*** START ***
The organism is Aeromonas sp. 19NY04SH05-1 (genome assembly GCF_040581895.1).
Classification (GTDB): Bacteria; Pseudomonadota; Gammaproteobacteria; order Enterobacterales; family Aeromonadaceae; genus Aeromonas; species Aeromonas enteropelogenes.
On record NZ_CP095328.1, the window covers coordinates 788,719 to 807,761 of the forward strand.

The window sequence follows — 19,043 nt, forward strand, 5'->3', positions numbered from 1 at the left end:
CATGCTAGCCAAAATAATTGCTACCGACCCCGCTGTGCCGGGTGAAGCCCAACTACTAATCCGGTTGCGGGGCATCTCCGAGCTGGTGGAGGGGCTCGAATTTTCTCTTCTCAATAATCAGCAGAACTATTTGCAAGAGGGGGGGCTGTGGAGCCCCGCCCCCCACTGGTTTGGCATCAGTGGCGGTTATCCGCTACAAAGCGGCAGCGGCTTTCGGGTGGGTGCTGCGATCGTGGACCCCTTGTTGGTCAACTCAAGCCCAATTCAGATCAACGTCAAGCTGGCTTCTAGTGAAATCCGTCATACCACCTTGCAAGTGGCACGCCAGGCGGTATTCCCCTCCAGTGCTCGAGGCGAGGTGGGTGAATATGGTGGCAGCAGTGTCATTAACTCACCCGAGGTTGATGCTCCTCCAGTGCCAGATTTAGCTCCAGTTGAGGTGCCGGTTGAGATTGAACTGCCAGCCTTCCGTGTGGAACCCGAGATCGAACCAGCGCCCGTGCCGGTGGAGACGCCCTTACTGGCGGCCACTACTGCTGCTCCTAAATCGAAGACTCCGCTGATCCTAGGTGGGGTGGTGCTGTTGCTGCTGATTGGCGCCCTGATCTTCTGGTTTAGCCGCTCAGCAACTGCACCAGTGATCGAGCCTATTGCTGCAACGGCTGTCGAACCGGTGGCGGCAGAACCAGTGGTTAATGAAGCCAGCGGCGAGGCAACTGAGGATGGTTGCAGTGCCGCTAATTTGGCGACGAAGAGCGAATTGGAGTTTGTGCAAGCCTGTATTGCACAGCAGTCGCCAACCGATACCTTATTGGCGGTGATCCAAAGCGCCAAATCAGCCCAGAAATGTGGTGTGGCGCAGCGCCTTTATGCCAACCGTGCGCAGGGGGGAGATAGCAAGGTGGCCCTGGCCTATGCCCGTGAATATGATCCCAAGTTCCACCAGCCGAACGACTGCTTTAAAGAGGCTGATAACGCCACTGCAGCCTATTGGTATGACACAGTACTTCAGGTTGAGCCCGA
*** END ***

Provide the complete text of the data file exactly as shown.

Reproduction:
The organism is Aeromonas sp. 19NY04SH05-1 (genome assembly GCF_040581895.1).
Classification (GTDB): Bacteria; Pseudomonadota; Gammaproteobacteria; order Enterobacterales; family Aeromonadaceae; genus Aeromonas; species Aeromonas enteropelogenes.
On record NZ_CP095328.1, the window covers coordinates 788,719 to 807,761 of the forward strand.

The window sequence follows — 19,043 nt, forward strand, 5'->3', positions numbered from 1 at the left end:
CATGCTAGCCAAAATAATTGCTACCGACCCCGCTGTGCCGGGTGAAGCCCAACTACTAATCCGGTTGCGGGGCATCTCCGAGCTGGTGGAGGGGCTCGAATTTTCTCTTCTCAATAATCAGCAGAACTATTTGCAAGAGGGGGGGCTGTGGAGCCCCGCCCCCCACTGGTTTGGCATCAGTGGCGGTTATCCGCTACAAAGCGGCAGCGGCTTTCGGGTGGGTGCTGCGATCGTGGACCCCTTGTTGGTCAACTCAAGCCCAATTCAGATCAACGTCAAGCTGGCTTCTAGTGAAATCCGTCATACCACCTTGCAAGTGGCACGCCAGGCGGTATTCCCCTCCAGTGCTCGAGGCGAGGTGGGTGAATATGGTGGCAGCAGTGTCATTAACTCACCCGAGGTTGATGCTCCTCCAGTGCCAGATTTAGCTCCAGTTGAGGTGCCGGTTGAGATTGAACTGCCAGCCTTCCGTGTGGAACCCGAGATCGAACCAGCGCCCGTGCCGGTGGAGACGCCCTTACTGGCGGCCACTACTGCTGCTCCTAAATCGAAGACTCCGCTGATCCTAGGTGGGGTGGTGCTGTTGCTGCTGATTGGCGCCCTGATCTTCTGGTTTAGCCGCTCAGCAACTGCACCAGTGATCGAGCCTATTGCTGCAACGGCTGTCGAACCGGTGGCGGCAGAACCAGTGGTTAATGAAGCCAGCGGCGAGGCAACTGAGGATGGTTGCAGTGCCGCTAATTTGGCGACGAAGAGCGAATTGGAGTTTGTGCAAGCCTGTATTGCACAGCAGTCGCCAACCGATACCTTATTGGCGGTGATCCAAAGCGCCAAATCAGCCCAGAAATGTGGTGTGGCGCAGCGCCTTTATGCCAACCGTGCGCAGGGGGGAGATAGCAAGGTGGCCCTGGCCTATGCCCGTGAATATGATCCCAAGTTCCACCAGCCGAACGACTGCTTTAAAGAGGCTGATAACGCCACTGCAGCCTATTGGTATGACACAGTACTTCAGGTTGAGCCCGA